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PLoS One. 2014 Jan 3;9(1):e82222. doi: 10.1371/journal.pone.0082222. eCollection 2014.

Guillain-Barré syndrome and adjuvanted pandemic influenza A (H1N1) 2009 vaccines: a multinational self-controlled case series in Europe.

Author information

1
Department of Medical Informatics, Erasmus University Medical Center, Rotterdam, The Netherlands.
2
Department of Medical Informatics, Erasmus University Medical Center, Rotterdam, The Netherlands ; Brighton Collaboration Foundation, Basel, Switzerland.
3
Department of Neurology, Haukeland University Hospital, Bergen, Norway.
4
Department of Pharmacy & Pharmacology, University of Bath, Bath, United Kingdom.
5
Health Protection Agency, London, United Kingdom.
6
Department of Epidemiology Research, Statens Serum Institut, Copenhagen, Denmark.
7
Department of Clinical Pharmacology, Toulouse University Hospital and Institut national de la santé et de la recherche médicale, Toulouse, France.
8
French National Agency for Medicines and Health Products Safety, Saint Denis, France.
9
Medical Doctor - Consultant, Paris, France.
10
Department of Vaccinology, Swedish Institute for Infectious Disease Control, Solna, Sweden.
11
Department Medical Epidemiology and Biostatistics, Karolinska Institute, Stockholm, Sweden.
12
National Institute for Public Health and the Environment, Bilthoven, The Netherlands.
13
Departments of Neurology and Immunology, Erasmus University Medical Center, Rotterdam, The Netherlands.
14
Department of Vaccination and Immune Protection, National Institute for Health and Welfare, Helsinki, Finland.
15
Department of Vaccines, Norwegian Institute of Public Health, Oslo, Norway.
16
Surveillance and Response Support Unit, European Centre for Disease Prevention and Control, ECDC, Stockholm, Sweden.
17
Brighton Collaboration Foundation, Basel, Switzerland ; Department of Infectious Diseases and Vaccinology, University Children's Hospital, Basel, Switzerland.

Abstract

BACKGROUND:

The risk of Guillain-Barré syndrome (GBS) following the United States' 1976 swine flu vaccination campaign in the USA led to enhanced active surveillance during the pandemic influenza (A(H1N1)pdm09) immunization campaign. This study aimed to estimate the risk of GBS following influenza A(H1N1)pdm09 vaccination.

METHODS:

A self-controlled case series (SCCS) analysis was performed in Denmark, Finland, France, Netherlands, Norway, Sweden, and the United Kingdom. Information was collected according to a common protocol and standardised procedures. Cases classified at levels 1-4a of the Brighton Collaboration case definition were included. The risk window was 42 days starting the day after vaccination. Conditional Poisson regression and pooled random effects models estimated adjusted relative incidences (RI). Pseudo likelihood and vaccinated-only methods addressed the potential contraindication for vaccination following GBS.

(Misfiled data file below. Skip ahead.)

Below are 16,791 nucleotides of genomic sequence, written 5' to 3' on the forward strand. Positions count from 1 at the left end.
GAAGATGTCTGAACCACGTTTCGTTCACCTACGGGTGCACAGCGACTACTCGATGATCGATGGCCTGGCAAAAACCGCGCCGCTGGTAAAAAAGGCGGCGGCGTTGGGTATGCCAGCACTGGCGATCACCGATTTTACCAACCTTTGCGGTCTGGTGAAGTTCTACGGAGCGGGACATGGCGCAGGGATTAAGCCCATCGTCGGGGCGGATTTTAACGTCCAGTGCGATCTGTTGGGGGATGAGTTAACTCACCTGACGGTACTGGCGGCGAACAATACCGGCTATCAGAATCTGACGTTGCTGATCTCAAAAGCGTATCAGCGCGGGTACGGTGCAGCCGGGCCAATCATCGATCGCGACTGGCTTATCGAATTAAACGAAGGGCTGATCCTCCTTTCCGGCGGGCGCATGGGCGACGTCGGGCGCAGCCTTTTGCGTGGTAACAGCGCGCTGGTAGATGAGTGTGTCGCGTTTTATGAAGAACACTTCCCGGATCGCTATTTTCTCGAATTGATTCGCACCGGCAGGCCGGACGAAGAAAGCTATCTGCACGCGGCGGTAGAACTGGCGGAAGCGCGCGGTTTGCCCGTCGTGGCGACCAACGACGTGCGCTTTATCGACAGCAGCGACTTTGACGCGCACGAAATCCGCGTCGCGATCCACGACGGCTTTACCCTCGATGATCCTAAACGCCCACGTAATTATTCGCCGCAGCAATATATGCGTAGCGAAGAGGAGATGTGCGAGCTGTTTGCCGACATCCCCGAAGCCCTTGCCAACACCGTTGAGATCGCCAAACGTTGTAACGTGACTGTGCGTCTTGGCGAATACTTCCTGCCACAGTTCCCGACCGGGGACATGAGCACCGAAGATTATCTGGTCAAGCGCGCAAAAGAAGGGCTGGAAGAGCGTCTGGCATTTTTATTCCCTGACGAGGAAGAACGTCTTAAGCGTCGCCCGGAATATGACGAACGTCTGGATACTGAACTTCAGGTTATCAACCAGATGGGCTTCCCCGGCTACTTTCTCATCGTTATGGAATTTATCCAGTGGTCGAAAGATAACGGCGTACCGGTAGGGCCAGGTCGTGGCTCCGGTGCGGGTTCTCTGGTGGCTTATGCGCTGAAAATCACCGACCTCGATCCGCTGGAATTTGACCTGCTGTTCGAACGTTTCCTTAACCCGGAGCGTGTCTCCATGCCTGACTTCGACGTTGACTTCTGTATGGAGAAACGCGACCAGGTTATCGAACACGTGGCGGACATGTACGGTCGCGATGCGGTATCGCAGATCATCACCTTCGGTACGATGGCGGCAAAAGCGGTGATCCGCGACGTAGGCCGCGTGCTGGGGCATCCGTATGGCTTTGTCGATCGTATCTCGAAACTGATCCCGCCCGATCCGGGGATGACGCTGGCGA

RESULTS:

Three hundred and three (303) GBS and Miller Fisher syndrome cases were included. Ninety-nine (99) were exposed to A(H1N1)pdm09 vaccination, which was most frequently adjuvanted (Pandemrix and Focetria). The unadjusted pooled RI for A(H1N1)pdm09 vaccination and GBS was 3.5 (95% Confidence Interval (CI): 2.2-5.5), based on all countries. This lowered to 2.0 (95% CI: 1.2-3.1) after adjustment for calendartime and to 1.9 (95% CI: 1.1-3.2) when we accounted for contra-indications. In a subset (Netherlands, Norway, and United Kingdom) we further adjusted for other confounders and there the RI decreased from 1.7 (adjusted for calendar month) to 1.4 (95% CI: 0.7-2.8), which is the main finding.

CONCLUSION:

This study illustrates the potential of conducting European collaborative vaccine safety studies. The main, fully adjusted analysis, showed that the RI of GBS was not significantly elevated after influenza A(H1N1)pdm09 vaccination (RI = 1.4 (95% CI: 0.7-2.8). Based on the upper limits of the pooled estimate we can rule out with 95% certainty that the number of excess GBS cases after influenza A(H1N1)pdm09 vaccination would be more than 3 per million vaccinated.

PMID:
24404128
PMCID:
PMC3880265
DOI:
10.1371/journal.pone.0082222
[Indexed for MEDLINE]
Free PMC Article
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